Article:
Jacobim Mugatu's final runway campaign in Zoolander appears to be mostly constructed from slick garbage bags, an in-the-gutter look that is unlikely—except when it is not. Enter stage left: Bend's Rubbish Renewed trash fashion show.
"My favorite part is the innovation," said show founder Amy Anderson. "People take everyday materials and transform them, leaving you questioning, 'what is that?' And it's a milk jug or some Tyvek that has been painted. I love when you can transform a material."
Each garment at the show is pieced together from local trash, and although eco-friendly, most present more as post-apocalyptic than environmentally green. And, as Anderson said, when examining a found object design, the answer to "what is that?" is almost always more complicated than silk or polyester.
It was the Bravo reality fashion design show, "Project Runway" that first inspired Anderson, who is also program coordinator for Rimrock Expeditionary Alternative Learning Middle School (REALMS), and Karen Holm, the art instructor at REALMS. That, coupled with their love of unconventional materials.
And, to say "unconventional" is an understatement. On the program, material-specific challenges restrict designers to buying material only in the grocery or hardware store, or making garments entirely from flowers (take that, Rose Parade floats!). Those restrictions, however, only seem to intensify the designers' inspirations.
"It's a labor of love," explained Anderson. "I've known people to go through trashcans and dig. Then it's playing around with the materials cutting it apart, playing with glue and drills and unconventional industrial sewing machines to find how to manipulate and hold them together," Anderson added. "I've seen garments held together with rivets and jewelry loops. Last year Spa W did a garment out of gift cards and drilled holes in them and put rings to connect them. People think the garments are going to be trashy and not as classy as they are."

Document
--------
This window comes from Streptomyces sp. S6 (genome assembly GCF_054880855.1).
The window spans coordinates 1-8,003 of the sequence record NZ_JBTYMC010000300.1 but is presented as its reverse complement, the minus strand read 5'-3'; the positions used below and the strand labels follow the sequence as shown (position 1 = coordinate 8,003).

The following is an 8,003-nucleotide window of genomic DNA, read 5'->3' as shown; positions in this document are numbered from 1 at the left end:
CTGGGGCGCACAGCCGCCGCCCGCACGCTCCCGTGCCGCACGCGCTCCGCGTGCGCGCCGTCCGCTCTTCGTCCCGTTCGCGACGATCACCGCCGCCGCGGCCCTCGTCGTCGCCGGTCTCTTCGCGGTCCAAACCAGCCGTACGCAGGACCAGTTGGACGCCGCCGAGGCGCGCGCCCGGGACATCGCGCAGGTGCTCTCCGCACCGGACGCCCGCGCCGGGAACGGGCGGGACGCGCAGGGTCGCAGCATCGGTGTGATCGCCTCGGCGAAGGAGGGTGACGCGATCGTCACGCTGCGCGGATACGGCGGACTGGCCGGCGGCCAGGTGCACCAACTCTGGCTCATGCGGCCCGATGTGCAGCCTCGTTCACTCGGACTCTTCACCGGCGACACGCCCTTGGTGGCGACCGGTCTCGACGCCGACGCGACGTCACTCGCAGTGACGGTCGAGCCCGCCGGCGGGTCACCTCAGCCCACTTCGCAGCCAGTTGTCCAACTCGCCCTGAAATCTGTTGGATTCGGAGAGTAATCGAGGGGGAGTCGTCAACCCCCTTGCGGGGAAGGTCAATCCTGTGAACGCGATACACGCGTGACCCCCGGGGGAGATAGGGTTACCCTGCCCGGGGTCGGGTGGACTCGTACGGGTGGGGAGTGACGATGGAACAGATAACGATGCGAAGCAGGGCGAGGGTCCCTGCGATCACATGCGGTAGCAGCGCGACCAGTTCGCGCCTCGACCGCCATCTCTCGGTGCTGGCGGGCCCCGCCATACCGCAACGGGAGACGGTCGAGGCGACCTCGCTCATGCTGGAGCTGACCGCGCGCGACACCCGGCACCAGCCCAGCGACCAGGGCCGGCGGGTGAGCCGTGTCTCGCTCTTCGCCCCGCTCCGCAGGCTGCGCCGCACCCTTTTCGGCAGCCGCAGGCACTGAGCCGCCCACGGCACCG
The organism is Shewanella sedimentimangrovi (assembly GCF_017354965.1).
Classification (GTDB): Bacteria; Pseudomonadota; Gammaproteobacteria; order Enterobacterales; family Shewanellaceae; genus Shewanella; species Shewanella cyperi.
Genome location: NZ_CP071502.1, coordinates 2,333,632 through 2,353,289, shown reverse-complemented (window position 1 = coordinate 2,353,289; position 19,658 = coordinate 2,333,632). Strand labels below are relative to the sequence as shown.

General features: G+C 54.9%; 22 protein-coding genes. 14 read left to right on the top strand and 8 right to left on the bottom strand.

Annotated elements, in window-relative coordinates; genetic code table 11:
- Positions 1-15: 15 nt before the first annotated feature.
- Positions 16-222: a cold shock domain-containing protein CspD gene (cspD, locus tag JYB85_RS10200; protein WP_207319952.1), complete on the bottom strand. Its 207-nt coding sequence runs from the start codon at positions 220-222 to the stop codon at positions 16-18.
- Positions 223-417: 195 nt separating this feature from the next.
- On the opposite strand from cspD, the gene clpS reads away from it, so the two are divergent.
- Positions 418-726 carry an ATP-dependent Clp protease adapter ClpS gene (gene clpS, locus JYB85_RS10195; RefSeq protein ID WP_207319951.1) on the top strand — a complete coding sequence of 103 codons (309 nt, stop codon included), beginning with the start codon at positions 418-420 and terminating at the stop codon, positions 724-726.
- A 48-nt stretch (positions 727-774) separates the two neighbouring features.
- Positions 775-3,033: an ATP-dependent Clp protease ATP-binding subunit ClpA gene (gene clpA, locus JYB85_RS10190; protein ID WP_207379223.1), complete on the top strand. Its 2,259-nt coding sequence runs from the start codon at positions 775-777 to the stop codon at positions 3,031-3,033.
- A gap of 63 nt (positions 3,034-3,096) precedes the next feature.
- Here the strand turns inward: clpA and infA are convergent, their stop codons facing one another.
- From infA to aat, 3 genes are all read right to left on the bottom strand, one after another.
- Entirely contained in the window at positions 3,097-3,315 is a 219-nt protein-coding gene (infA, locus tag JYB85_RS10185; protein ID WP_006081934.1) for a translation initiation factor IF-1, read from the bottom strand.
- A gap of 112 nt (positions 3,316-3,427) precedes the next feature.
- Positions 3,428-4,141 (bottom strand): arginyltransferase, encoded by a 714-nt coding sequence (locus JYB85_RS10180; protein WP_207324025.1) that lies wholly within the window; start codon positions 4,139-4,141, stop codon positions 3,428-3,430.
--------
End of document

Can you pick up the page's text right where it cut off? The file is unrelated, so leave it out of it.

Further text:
The rules for the show are few, but strict. Clothing entered in the Trash-fashion category must be 90 percent material otherwise headed for the garbage or recycling, while those entered in the re-fashion category must be made from entirely repurposed fabric.
"Re-fashion is anything," said Anderson. "Like taking apart jeans that are going to Goodwill and transforming them into a different garment."
The event is not only a high fashion runway show, but a highly successful fundraiser for REALMS and, this year, includes student submissions from the alternative middle school and seven other participating area schools. REALMS even taught a Rubbish Renewed elective class in which students were able to work, teacher supported, to get their garments runway ready. Anderson and Roger White, the school's director, say that the ecofriendly fashion show is in alignment with REALMS' creative and sustainable mission, and that students can learn a lot from making their own recycled garment.
"It's an opportunity for us to help form a new perspective on what goes into making any piece of clothing, and what goes into making a product in general," explained White. "All the process in design, concept, revision and tinkering with actually making it. This educational process is typically reserved for the science classroom and STEM (science, technology, engineering, and mathematics) education, but to be able to bring an artistic element into that process is cool for the kids."
The event has two shows, one family friendly, that debuts the student and professional work at 5 pm, and a 7:30 pm 21+ showcase for the adult crowd with drinks, food carts and the trash-work of many high profile local designers who have in past years included Panambi Elliot, Allison Murphy, owner of Utilitu Sewing & Design, and Karlin Hedin of Sara Bella Upcycled.
Rubbish Renewed Eco Fashion Show
Thursday Jan. 16
5 pm & 7:30 pm
The Armory, 875 SW Simpson Ave.
$10 students, $15 adults